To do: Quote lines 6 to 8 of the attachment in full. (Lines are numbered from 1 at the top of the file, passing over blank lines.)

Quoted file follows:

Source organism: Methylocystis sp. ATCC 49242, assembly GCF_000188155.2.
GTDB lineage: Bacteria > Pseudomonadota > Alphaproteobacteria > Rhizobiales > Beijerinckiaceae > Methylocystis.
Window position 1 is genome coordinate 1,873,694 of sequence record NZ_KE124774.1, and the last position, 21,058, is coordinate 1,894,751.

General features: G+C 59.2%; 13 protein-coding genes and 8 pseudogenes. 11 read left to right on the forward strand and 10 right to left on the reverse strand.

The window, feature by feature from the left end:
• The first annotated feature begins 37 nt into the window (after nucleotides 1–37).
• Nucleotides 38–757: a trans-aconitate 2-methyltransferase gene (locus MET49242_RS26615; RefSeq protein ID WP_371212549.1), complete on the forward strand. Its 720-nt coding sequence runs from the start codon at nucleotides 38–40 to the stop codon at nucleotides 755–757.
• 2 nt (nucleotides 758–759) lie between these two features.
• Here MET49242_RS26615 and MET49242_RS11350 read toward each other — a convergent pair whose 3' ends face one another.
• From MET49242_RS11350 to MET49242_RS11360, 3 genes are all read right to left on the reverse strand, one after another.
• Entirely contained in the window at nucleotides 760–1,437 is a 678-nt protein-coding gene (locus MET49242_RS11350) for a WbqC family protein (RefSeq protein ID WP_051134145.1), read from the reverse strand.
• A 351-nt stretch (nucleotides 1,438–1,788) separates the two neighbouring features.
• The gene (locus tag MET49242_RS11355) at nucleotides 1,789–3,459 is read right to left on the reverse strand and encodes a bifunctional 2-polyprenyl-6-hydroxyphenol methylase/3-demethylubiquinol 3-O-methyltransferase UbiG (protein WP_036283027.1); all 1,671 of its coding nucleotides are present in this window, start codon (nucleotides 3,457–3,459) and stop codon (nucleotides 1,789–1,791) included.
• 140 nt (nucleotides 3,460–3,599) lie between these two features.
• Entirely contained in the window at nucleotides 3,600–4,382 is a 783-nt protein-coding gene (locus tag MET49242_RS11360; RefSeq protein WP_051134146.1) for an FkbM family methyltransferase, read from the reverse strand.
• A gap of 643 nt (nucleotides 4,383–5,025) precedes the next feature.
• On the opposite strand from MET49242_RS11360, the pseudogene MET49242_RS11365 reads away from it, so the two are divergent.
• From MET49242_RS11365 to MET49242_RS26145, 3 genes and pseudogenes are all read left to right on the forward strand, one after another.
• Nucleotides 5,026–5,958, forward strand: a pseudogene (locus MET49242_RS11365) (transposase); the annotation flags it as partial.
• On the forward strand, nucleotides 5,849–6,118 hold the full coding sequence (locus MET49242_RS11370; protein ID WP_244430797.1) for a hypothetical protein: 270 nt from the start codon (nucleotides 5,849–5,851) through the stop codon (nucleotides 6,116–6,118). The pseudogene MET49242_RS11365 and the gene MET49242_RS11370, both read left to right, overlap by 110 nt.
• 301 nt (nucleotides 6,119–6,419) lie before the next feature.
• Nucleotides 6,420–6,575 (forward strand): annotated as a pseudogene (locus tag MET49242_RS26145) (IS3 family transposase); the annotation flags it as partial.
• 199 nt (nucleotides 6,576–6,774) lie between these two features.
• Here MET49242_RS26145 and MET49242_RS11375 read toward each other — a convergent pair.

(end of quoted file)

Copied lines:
• The first annotated feature begins 37 nt into the window (after nucleotides 1–37).
• Nucleotides 38–757: a trans-aconitate 2-methyltransferase gene (locus MET49242_RS26615; RefSeq protein ID WP_371212549.1), complete on the forward strand. Its 720-nt coding sequence runs from the start codon at nucleotides 38–40 to the stop codon at nucleotides 755–757.
• 2 nt (nucleotides 758–759) lie between these two features.